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Old January 2nd, 2004, 12:04 AM   #1
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Slowmo causes encoded MPEG stutter

Hi,

I have recently completed a project that included numerous slowmotion clips. Some down to 20% of the original speed. I used Premiere to adjust the speed.

When playing back on the Premiere timeline all play smoothly. After MPEG-2 encoding only some of the slowmo clips exhibit an exaggerated jerkiness whilst others dont. It would appear as if slowed clips with minimal subject movement are not affected whilst slowed clips with exaggerated subject movement are affected.

Used the same settings successful with previous projects. I use the best default the Ligos plugin for Premiere offers at VBR average of 6Mb/s. Thinking this was too high I then encoded at a lower setting of VBR average of 4-5Mb/s with the same results.

I have also used the advice from my previous post and applied the concepts from "Configuring TMPGEnc for high-quality, DVD-MPEG-2" also to no avail.

Would like to keep the slowmo especially as the one is of the bride getting out of the car.

Any thoughts. Is the Canopus speed adjuster better?


Thanks
Andrew
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Old January 2nd, 2004, 05:11 AM   #2
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I'm fairly certain that this is a problem with the Ligos encoder. It
just isn't that a great encoder. If you want to be sure check out
the demo version of TMPGEnc or CCE

Also telling what EXACT settings you used might help as well. It
might even be a simple case of field reversal etc.
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Old January 2nd, 2004, 08:52 AM   #3
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Hi Rob, thanks for that will be downloading TMPGEnc tonight. There is package that includes DVD Authoring with the encoder, think that will be my baby.

By the way my settings were:

Audio Stream : 384 kB/s
Motion Estimation : 18
Variable Maximum Bit Rate : 7200 kB/s
Optimised Quantisation Scale - Average Bit Rate (Min) : 2334
Optimise Qunatisation Scale - Average Bit Rate (Max) : 5504
Frame Sequence : I, B and P Checked
No. of P Frames : 3
No. of Q Frames : 2
Seq. header before every GOP : Checked
P Frame Motion Vectors : 32 for both V and H
P Frame Motion Vectors : 16 for both V and H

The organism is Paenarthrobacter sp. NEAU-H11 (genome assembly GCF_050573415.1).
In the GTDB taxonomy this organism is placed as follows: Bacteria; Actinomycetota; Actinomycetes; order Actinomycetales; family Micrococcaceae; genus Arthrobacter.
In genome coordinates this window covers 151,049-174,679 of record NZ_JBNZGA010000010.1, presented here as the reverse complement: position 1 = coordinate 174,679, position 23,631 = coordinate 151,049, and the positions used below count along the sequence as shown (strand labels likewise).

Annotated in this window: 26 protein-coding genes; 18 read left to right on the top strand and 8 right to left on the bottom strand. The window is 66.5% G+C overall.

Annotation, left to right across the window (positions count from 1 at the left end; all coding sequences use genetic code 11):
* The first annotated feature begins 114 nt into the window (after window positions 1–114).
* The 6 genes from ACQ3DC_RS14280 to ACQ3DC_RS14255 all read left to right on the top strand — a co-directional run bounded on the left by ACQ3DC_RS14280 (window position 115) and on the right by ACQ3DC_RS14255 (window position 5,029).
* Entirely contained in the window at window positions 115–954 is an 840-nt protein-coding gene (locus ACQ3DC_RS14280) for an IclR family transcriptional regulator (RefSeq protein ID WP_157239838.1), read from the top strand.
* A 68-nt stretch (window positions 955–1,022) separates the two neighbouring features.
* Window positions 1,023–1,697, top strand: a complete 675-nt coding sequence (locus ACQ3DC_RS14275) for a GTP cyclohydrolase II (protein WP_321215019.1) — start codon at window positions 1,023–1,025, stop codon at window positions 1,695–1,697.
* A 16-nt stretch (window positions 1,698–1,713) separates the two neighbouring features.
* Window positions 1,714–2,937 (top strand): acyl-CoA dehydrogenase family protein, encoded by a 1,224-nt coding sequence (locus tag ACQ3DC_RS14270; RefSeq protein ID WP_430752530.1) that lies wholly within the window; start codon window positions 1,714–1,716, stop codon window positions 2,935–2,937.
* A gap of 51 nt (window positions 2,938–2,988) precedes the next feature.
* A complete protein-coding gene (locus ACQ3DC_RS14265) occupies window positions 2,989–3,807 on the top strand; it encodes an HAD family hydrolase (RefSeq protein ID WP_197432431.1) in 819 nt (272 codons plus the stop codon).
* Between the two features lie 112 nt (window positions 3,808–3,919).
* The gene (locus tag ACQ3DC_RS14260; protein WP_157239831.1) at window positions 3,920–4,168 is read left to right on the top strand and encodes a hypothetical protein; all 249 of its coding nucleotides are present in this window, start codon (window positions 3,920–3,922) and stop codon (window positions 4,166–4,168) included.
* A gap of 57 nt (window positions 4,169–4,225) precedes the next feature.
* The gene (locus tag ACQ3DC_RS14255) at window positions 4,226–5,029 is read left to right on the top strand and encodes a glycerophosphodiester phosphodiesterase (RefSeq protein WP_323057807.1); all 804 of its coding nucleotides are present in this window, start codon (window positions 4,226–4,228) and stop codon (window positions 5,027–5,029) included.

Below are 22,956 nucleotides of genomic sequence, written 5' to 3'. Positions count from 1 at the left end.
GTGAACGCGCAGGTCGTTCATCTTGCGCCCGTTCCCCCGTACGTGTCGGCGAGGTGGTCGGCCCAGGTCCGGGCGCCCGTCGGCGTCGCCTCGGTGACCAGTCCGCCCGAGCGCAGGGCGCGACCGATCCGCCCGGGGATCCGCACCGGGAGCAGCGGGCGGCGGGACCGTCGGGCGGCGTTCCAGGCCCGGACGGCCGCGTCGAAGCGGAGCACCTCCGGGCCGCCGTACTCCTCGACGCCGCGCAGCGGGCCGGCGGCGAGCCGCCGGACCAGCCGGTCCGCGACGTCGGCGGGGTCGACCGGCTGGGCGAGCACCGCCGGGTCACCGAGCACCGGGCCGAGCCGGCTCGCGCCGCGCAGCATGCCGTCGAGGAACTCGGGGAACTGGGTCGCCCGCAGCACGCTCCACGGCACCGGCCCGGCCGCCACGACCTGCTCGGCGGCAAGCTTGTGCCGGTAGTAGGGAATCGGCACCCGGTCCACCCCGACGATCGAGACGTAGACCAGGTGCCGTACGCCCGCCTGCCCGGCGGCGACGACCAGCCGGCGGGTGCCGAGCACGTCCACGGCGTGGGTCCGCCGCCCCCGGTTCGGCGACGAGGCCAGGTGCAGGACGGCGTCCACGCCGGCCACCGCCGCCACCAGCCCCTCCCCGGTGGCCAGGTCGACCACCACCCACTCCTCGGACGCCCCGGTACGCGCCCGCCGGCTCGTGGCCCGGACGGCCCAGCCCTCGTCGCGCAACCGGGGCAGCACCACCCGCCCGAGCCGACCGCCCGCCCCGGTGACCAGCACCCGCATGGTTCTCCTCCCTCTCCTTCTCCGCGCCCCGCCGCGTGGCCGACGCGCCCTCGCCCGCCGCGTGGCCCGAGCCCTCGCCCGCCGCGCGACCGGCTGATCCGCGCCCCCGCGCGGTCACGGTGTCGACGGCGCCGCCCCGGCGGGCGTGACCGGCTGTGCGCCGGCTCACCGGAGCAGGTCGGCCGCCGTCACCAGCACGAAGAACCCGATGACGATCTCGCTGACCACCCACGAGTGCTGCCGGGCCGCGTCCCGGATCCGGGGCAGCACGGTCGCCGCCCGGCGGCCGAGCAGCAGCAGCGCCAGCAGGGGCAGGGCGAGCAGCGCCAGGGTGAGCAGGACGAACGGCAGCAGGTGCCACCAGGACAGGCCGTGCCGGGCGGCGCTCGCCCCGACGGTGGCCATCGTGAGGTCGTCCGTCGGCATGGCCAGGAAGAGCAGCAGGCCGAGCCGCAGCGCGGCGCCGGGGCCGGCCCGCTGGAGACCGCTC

Cheers
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Old January 2nd, 2004, 10:56 AM   #4
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Hi Rob,

Further to the above. Have downloaded the TMPGEnc encoder only which requires a .avi file. Under Premiere which file type do I use?;

a) Microsoft DV AVI (which uses the microsoft compressor)

or

b) Microsoft AVI (which uses my Canopus DV Codec)

I think the answer is self explanitory and is option b) but one can never tell.

The reason for the question is the "Disk Full" error message. Is it possible that my data drive I am writing to is FAT 32 and I am running into the 2 gig file limit ??

Cheers
Andrew
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Old January 2nd, 2004, 11:08 AM   #5
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Either should work with the latest version of TMPGEnc. But it
never hurts to see which one does. If you are using fat your
limit will be 2 GB for the Canopus AVI (it will remain that even
on NTFS I believe) and I think 4 GB for the Microsoft one.

This yields 9 minutes or 18 minutes of a file. BUT, for testing I
would choose a small piece from the timeline that had the most
problems in your original encode and just test with that.

There is a way to frameserve from the Premiere timeline directly
into TMPGEnc, but that's a different story.
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Old January 2nd, 2004, 11:32 AM   #6
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Thanks,

let's master the basics first.

Cheers
Andrew
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Old January 2nd, 2004, 11:54 AM   #7
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Did you have Premiere deinterlace the slowed clips? If you did (which you should, since it will look horrible if you don't), did you deinterlace the rest of it?

If you didn't deinterlace the rest of it, then your MPEG encoder may be doing an interlaced encode, which would make the normal parts look fine, but the deinterlaced parts look quirky and a little jumpy. This was a problem we had putting our movie out to DVD... a number of effects shots were deinterlaced and they ended up looking like crap on-screen.

Your options would be to use something else for your slow motion that will output a deinterlaced, good looking clip or to deinterlace your entire project and make a progressive MPEG.
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Old January 2nd, 2004, 04:29 PM   #8
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Hi,

The TMPGEnc encoder did the trick. Followed the guidelines "Configuring TMPGEnc for high-quality, DVD-MPEG-2" which worked. Went middle of the road with resolutions, could probably go higher. Used an average VBR rate of 5MB/s.

Thanks for the help.

Cheers
Andrew
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